A new poll has found that despite there being 53% of Americans who support legal recognition of equal marriage, two thirds of US citizens hold the perception that overall the US public is opposed to same-sex marriage.
The Gallup poll, which is the third in a row to find that more than half of Americans supported equal marriage, found that 53% of citizens said “the law should recognize same-sex marriages”.
The poll went on to find that, despite there being a majority in favour of recognising same-sex marriage, an even greater majority was under the impression that a majority of Americans were against it.
When asked their impression of what they thought was the majority opinion amongst Americans, 63% said they thought the public was opposed to equal marriage.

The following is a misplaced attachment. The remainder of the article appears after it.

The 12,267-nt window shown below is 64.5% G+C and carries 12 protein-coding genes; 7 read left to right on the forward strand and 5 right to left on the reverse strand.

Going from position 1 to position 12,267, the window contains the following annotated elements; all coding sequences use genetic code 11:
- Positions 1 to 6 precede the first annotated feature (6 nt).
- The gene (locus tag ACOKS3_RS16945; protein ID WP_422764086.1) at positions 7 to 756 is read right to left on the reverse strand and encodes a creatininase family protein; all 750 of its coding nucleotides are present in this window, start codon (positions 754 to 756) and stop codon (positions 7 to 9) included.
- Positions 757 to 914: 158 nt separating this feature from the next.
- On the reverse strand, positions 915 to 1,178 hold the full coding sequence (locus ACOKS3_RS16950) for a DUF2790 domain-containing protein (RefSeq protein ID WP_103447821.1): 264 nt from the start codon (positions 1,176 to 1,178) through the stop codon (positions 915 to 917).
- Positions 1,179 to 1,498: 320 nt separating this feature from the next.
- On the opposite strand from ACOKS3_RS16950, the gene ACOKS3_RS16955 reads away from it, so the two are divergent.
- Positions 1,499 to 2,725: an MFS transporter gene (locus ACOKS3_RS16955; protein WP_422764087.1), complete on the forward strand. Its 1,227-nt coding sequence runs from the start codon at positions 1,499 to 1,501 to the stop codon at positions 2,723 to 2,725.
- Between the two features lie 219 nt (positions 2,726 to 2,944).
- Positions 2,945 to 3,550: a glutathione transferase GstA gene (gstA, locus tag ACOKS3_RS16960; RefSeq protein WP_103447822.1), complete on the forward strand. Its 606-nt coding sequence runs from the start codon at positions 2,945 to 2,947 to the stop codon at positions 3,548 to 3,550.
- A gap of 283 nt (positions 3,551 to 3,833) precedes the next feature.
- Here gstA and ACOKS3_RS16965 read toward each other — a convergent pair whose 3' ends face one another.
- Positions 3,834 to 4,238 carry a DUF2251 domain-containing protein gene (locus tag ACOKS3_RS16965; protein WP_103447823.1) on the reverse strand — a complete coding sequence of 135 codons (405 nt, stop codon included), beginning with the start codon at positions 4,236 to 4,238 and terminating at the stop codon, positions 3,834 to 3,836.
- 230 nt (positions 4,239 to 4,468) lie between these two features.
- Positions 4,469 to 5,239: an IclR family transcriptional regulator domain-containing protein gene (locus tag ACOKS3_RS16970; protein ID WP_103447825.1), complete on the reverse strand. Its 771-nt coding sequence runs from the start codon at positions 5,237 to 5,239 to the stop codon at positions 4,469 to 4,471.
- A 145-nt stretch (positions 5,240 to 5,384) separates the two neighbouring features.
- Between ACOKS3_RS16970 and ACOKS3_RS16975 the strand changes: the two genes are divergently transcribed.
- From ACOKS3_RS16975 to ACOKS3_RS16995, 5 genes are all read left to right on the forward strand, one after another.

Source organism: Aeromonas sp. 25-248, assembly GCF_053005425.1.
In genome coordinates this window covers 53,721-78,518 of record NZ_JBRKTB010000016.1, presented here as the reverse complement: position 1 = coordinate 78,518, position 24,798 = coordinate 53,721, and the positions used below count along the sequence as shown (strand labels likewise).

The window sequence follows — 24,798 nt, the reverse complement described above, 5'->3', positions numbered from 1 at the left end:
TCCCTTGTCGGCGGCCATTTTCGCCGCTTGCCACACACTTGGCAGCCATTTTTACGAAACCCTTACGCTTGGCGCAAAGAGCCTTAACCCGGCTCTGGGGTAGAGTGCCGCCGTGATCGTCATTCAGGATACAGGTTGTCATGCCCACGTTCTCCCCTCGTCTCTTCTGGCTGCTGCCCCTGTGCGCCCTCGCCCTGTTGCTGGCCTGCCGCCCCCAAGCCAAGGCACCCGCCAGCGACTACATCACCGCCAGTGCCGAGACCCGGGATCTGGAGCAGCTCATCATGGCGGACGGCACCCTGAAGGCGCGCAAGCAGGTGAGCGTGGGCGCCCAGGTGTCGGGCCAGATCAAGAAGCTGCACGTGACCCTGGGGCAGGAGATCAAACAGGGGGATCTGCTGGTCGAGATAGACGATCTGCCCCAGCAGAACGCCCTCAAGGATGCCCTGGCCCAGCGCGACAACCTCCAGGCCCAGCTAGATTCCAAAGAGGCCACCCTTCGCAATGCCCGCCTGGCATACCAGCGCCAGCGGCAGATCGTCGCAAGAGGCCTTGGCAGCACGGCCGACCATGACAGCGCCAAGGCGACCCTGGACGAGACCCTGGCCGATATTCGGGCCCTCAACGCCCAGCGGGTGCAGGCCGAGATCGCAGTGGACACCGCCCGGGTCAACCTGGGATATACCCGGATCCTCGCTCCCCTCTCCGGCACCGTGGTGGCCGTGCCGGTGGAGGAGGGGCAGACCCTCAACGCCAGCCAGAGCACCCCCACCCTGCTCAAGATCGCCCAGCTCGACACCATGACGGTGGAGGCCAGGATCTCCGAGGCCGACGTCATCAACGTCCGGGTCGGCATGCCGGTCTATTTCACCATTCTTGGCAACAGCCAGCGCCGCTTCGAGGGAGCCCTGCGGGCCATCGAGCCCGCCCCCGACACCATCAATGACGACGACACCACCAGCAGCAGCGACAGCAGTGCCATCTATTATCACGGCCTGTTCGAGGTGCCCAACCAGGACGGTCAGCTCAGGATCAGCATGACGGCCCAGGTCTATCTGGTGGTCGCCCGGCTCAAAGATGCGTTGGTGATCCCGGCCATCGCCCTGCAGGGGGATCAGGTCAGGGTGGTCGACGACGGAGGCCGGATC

Just 30% of respondents said they thought the public favoured equal marriage.
Researchers on the poll said that these percentages mean that “a segment of Americans who support same-sex marriage believe that their views are in the minority, while in reality they are in the majority.”
This is the third Gallup poll, the last being in November 2012, and before that May 2011, to find that more than half of American citizens support legal recognition of equal marriage.
It also found that the number had almost doubled from the 27% of support found by Gallup in 1996. As with similar polls, it found that younger Americans were much more likely to support equal marriage, but that all age groups had grown substantially in support.
The poll was conducted between 2 and 7 May, with a random sample of 1,535 adults, aged 18 and older, living in all 50 US states and the District of Columbia.